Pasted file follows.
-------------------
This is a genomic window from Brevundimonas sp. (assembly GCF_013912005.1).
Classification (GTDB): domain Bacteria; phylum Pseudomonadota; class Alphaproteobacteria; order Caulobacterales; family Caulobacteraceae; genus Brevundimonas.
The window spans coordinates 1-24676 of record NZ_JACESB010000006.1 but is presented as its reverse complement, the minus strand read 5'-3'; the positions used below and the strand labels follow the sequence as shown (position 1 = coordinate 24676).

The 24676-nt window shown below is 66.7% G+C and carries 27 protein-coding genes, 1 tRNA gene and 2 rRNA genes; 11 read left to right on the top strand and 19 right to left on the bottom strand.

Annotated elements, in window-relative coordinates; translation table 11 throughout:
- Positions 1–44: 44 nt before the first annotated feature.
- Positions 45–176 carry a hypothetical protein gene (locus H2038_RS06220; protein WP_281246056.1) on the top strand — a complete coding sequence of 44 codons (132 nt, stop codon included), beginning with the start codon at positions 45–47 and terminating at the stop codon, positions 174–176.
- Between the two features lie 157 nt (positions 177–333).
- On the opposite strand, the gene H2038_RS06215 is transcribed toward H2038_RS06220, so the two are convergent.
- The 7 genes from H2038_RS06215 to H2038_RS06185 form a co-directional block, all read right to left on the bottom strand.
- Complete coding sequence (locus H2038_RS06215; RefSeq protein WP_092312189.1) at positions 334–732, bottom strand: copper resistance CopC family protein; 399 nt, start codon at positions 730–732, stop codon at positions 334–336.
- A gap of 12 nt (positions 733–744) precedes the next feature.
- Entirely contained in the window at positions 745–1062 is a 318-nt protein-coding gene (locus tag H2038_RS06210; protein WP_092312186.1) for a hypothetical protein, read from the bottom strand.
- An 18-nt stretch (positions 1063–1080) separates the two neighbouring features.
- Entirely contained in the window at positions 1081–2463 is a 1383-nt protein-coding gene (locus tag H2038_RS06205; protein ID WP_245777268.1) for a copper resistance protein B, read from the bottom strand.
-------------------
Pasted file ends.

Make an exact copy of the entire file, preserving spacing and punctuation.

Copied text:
This is a genomic window from Brevundimonas sp. (assembly GCF_013912005.1).
Classification (GTDB): domain Bacteria; phylum Pseudomonadota; class Alphaproteobacteria; order Caulobacterales; family Caulobacteraceae; genus Brevundimonas.
The window spans coordinates 1-24676 of record NZ_JACESB010000006.1 but is presented as its reverse complement, the minus strand read 5'-3'; the positions used below and the strand labels follow the sequence as shown (position 1 = coordinate 24676).

The 24676-nt window shown below is 66.7% G+C and carries 27 protein-coding genes, 1 tRNA gene and 2 rRNA genes; 11 read left to right on the top strand and 19 right to left on the bottom strand.

Annotated elements, in window-relative coordinates; translation table 11 throughout:
- Positions 1–44: 44 nt before the first annotated feature.
- Positions 45–176 carry a hypothetical protein gene (locus H2038_RS06220; protein WP_281246056.1) on the top strand — a complete coding sequence of 44 codons (132 nt, stop codon included), beginning with the start codon at positions 45–47 and terminating at the stop codon, positions 174–176.
- Between the two features lie 157 nt (positions 177–333).
- On the opposite strand, the gene H2038_RS06215 is transcribed toward H2038_RS06220, so the two are convergent.
- The 7 genes from H2038_RS06215 to H2038_RS06185 form a co-directional block, all read right to left on the bottom strand.
- Complete coding sequence (locus H2038_RS06215; RefSeq protein WP_092312189.1) at positions 334–732, bottom strand: copper resistance CopC family protein; 399 nt, start codon at positions 730–732, stop codon at positions 334–336.
- A gap of 12 nt (positions 733–744) precedes the next feature.
- Entirely contained in the window at positions 745–1062 is a 318-nt protein-coding gene (locus tag H2038_RS06210; protein WP_092312186.1) for a hypothetical protein, read from the bottom strand.
- An 18-nt stretch (positions 1063–1080) separates the two neighbouring features.
- Entirely contained in the window at positions 1081–2463 is a 1383-nt protein-coding gene (locus tag H2038_RS06205; protein ID WP_245777268.1) for a copper resistance protein B, read from the bottom strand.